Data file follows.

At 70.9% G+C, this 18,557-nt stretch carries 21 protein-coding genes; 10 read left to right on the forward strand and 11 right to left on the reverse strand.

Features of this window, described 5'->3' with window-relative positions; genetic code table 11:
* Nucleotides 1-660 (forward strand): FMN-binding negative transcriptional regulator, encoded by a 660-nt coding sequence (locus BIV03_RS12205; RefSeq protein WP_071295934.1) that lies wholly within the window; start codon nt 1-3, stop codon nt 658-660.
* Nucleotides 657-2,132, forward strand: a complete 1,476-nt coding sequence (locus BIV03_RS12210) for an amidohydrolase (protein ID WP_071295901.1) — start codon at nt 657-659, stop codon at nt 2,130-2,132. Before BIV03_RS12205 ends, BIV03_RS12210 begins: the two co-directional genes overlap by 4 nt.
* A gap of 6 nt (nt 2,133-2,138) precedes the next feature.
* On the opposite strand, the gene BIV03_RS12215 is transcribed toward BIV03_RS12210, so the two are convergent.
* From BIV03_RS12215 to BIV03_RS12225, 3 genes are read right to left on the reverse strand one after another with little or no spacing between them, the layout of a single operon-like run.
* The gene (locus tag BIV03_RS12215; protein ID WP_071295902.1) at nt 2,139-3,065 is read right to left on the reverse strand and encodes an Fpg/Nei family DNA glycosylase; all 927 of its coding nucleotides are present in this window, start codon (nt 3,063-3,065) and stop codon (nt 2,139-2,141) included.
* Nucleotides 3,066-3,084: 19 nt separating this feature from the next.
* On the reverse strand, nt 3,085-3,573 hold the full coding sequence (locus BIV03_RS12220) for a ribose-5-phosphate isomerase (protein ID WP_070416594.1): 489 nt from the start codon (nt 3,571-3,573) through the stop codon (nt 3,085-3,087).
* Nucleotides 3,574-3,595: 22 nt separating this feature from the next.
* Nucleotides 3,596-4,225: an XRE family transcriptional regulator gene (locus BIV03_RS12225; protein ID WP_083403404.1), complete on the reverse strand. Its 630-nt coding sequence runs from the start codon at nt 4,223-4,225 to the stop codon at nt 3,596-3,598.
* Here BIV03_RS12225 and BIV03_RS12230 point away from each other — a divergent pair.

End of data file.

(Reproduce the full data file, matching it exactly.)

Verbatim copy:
At 70.9% G+C, this 18,557-nt stretch carries 21 protein-coding genes; 10 read left to right on the forward strand and 11 right to left on the reverse strand.

Features of this window, described 5'->3' with window-relative positions; genetic code table 11:
* Nucleotides 1-660 (forward strand): FMN-binding negative transcriptional regulator, encoded by a 660-nt coding sequence (locus BIV03_RS12205; RefSeq protein WP_071295934.1) that lies wholly within the window; start codon nt 1-3, stop codon nt 658-660.
* Nucleotides 657-2,132, forward strand: a complete 1,476-nt coding sequence (locus BIV03_RS12210) for an amidohydrolase (protein ID WP_071295901.1) — start codon at nt 657-659, stop codon at nt 2,130-2,132. Before BIV03_RS12205 ends, BIV03_RS12210 begins: the two co-directional genes overlap by 4 nt.
* A gap of 6 nt (nt 2,133-2,138) precedes the next feature.
* On the opposite strand, the gene BIV03_RS12215 is transcribed toward BIV03_RS12210, so the two are convergent.
* From BIV03_RS12215 to BIV03_RS12225, 3 genes are read right to left on the reverse strand one after another with little or no spacing between them, the layout of a single operon-like run.
* The gene (locus tag BIV03_RS12215; protein ID WP_071295902.1) at nt 2,139-3,065 is read right to left on the reverse strand and encodes an Fpg/Nei family DNA glycosylase; all 927 of its coding nucleotides are present in this window, start codon (nt 3,063-3,065) and stop codon (nt 2,139-2,141) included.
* Nucleotides 3,066-3,084: 19 nt separating this feature from the next.
* On the reverse strand, nt 3,085-3,573 hold the full coding sequence (locus BIV03_RS12220) for a ribose-5-phosphate isomerase (protein ID WP_070416594.1): 489 nt from the start codon (nt 3,571-3,573) through the stop codon (nt 3,085-3,087).
* Nucleotides 3,574-3,595: 22 nt separating this feature from the next.
* Nucleotides 3,596-4,225: an XRE family transcriptional regulator gene (locus BIV03_RS12225; protein ID WP_083403404.1), complete on the reverse strand. Its 630-nt coding sequence runs from the start codon at nt 4,223-4,225 to the stop codon at nt 3,596-3,598.
* Here BIV03_RS12225 and BIV03_RS12230 point away from each other — a divergent pair.